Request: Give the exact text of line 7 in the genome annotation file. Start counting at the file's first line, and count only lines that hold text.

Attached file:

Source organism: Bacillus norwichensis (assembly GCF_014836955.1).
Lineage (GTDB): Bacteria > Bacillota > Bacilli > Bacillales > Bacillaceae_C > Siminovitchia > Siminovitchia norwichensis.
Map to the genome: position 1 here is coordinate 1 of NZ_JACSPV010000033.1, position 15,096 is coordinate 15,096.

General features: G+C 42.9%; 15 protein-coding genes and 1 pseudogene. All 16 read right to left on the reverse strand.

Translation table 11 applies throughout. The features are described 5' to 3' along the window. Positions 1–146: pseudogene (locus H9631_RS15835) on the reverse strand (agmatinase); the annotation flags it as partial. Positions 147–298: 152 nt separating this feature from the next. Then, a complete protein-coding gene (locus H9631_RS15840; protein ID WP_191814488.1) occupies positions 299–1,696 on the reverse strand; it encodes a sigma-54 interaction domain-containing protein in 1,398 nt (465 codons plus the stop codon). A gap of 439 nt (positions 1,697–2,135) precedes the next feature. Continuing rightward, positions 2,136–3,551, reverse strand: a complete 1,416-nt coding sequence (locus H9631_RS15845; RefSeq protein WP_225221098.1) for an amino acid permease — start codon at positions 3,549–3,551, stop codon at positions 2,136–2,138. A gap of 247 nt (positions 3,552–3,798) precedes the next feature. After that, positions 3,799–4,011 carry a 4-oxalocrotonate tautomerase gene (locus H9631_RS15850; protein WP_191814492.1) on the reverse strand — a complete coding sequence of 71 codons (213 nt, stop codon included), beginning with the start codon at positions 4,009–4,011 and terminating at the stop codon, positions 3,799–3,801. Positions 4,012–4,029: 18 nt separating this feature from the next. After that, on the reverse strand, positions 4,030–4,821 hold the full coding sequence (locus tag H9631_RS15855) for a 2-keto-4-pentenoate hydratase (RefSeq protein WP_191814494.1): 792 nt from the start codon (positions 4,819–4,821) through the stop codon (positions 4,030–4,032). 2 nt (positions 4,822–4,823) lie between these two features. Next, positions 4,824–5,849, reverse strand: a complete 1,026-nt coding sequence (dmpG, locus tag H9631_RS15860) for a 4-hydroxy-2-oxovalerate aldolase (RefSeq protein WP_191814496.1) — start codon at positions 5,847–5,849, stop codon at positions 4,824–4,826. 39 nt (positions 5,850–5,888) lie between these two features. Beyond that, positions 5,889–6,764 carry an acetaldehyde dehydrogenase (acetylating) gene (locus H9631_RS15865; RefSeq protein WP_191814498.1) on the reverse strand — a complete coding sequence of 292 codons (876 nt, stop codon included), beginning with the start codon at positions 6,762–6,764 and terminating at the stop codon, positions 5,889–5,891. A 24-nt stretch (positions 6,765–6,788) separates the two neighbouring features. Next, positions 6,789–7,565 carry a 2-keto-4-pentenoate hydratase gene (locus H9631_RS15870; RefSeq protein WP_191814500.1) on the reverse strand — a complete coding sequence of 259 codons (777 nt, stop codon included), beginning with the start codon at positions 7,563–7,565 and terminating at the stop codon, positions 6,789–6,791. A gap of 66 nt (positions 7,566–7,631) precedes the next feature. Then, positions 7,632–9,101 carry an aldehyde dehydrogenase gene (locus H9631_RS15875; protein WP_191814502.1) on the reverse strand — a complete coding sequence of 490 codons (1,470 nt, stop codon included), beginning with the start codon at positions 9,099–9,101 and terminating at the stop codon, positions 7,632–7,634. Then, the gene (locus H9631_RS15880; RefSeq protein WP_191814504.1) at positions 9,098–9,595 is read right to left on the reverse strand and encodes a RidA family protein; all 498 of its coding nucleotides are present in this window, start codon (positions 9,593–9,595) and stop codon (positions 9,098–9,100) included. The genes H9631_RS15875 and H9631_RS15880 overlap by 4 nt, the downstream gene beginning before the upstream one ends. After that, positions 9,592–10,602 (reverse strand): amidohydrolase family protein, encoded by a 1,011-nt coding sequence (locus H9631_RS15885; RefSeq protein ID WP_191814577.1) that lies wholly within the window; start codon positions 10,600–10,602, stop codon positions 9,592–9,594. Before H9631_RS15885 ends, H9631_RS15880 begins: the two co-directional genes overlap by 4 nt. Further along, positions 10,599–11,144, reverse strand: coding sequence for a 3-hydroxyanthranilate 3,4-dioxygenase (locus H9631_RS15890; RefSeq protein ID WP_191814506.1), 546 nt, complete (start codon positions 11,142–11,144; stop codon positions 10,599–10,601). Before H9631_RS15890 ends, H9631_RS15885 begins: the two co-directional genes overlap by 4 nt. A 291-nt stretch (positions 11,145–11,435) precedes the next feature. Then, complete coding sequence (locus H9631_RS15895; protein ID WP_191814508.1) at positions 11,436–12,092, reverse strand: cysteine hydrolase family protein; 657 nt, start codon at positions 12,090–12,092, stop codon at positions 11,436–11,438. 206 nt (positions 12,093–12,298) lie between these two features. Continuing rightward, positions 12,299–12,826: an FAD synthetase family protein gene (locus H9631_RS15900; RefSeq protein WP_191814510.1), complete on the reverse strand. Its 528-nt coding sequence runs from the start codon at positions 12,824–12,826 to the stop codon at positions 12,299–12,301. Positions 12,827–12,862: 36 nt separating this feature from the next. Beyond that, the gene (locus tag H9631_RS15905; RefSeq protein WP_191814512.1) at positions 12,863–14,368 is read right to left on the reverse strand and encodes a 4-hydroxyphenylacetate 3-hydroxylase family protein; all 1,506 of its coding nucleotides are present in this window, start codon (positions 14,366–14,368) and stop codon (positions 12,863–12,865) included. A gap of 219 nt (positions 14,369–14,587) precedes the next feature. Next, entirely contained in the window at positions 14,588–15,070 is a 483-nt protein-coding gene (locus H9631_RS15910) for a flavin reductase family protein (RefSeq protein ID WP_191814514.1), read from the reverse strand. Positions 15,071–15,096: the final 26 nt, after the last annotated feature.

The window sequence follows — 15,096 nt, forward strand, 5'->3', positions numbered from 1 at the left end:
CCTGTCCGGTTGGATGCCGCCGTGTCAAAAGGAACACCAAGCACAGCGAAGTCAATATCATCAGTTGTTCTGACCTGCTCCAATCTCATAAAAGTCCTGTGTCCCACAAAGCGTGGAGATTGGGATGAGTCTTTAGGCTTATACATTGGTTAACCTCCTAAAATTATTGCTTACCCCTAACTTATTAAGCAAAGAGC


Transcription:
CCTGTCCGGTTGGATGCCGCCGTGTCAAAAGGAACACCAAGCACAGCGAAGTCAATATCATCAGTTGTTCTGACCTGCTCCAATCTCATAAAAGTCCTGTGTCCCACAAAGCGTGGAGATTGGGATGAGTCTTTAGGCTTATACATTGGTTAACCTCCTAAAATTATTGCTTACCCCTAACTTATTAAGCAAAGAGC